The Progressive Socialist Party (PSP), headed by Druze leader Walid Jumblatt, expressed its concern on Thursday about the fate of the central financial reserve in light of the continued provision of subsidies, which it says are being smuggled into Syria instead of going to Lebanese families.
Hadi Aboulhosn, a PSP MP, said in a press conference: “The subsidies must be replaced with direct subsidies for poor families. Lebanon has reached the edge of the acceptable ceiling for using reserves, that is $17.5 billion. Some leaked data shows that this ceiling is being violated. Lebanon uses more than $530 million per month to subsidize fuel, flour, medicine, and other commodities.”
“If the crisis facing the Lebanese people worsens, it will lead to a major social explosion within the next two months, with the Banque du Liban ceasing to support basic commodities as an inevitable consequence of the country reaching a dead end at the political, economic, financial, and social levels, in addition to the gradual decline of the state’s capacity, the continued financial bleeding, and the shrinking of the central reserve,” he continued. “All of this will exacerbate smuggling, monopoly, the lack of price controls, and the failure of the needy and poor groups to benefit from the support mechanisms.”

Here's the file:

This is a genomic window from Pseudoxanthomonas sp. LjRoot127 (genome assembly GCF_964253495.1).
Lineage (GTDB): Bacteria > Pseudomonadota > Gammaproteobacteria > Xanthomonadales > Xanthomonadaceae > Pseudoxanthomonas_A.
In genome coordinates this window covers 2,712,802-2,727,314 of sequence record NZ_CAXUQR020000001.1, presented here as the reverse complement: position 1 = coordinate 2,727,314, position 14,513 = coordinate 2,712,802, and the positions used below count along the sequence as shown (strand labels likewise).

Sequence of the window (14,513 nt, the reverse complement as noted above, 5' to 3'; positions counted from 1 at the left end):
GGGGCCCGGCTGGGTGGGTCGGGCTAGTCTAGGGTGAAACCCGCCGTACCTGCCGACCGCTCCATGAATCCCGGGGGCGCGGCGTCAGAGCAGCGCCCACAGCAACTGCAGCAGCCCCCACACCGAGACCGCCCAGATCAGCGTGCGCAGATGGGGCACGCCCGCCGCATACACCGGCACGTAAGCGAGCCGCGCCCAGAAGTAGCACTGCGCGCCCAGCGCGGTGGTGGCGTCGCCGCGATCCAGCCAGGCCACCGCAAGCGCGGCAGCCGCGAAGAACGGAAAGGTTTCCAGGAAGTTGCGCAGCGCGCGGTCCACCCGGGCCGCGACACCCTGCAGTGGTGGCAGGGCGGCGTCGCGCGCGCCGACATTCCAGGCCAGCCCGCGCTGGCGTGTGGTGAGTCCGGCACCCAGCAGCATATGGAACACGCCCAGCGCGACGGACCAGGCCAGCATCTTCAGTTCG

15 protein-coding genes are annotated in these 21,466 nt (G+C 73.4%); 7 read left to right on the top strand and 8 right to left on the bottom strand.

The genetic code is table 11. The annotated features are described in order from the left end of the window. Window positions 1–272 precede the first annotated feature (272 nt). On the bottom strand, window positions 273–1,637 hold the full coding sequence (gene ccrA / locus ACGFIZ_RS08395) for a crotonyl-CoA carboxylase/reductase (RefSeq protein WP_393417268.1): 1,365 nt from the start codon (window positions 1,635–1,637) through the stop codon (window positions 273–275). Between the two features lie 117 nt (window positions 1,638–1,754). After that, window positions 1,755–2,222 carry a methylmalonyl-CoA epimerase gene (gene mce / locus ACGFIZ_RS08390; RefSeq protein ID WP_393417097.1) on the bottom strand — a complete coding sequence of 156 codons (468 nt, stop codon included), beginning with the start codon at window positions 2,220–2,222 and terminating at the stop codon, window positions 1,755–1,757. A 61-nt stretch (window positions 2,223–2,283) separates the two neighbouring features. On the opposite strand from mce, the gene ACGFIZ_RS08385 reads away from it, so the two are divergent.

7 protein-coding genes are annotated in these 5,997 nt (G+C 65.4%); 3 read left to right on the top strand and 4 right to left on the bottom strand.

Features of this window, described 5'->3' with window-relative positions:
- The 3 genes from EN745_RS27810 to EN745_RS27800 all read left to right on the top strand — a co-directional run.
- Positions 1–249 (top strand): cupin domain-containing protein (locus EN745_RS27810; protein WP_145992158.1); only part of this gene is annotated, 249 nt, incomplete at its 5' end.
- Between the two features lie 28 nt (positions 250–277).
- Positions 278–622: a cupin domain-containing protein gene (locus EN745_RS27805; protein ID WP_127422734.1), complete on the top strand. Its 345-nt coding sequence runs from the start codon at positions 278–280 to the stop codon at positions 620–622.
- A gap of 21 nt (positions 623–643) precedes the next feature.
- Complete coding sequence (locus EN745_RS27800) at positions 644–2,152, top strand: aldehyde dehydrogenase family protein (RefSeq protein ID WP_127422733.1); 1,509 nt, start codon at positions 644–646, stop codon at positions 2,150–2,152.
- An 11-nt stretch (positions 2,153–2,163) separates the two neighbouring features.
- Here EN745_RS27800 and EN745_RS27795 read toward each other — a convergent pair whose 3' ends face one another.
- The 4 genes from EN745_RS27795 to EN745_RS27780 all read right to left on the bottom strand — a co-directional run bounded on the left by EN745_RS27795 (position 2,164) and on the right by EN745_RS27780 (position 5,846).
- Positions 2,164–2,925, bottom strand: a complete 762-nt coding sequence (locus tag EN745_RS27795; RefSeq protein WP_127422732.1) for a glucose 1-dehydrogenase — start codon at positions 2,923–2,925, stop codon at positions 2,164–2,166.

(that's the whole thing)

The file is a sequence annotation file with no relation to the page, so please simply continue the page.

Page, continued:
Aboulhosn claimed that rationalizing subsidies could save around $5 billion, partly be preventing “the exploitation practiced by big traders and importers” and “curbing smuggling.”
According to PSP board member Mohamed Basbous, “The Banque du Liban loses at least $140 million annually to cover the difference between the official exchange rate and the parallel market’s exchange rate due to the smuggling of gasoline alone.”
Basbous pointed out that the diesel quantities imported by Lebanon increased from about 1,100,000 tons in 2011 to 2,500,000 tons in 2019 — an increase of 130 percent in six years.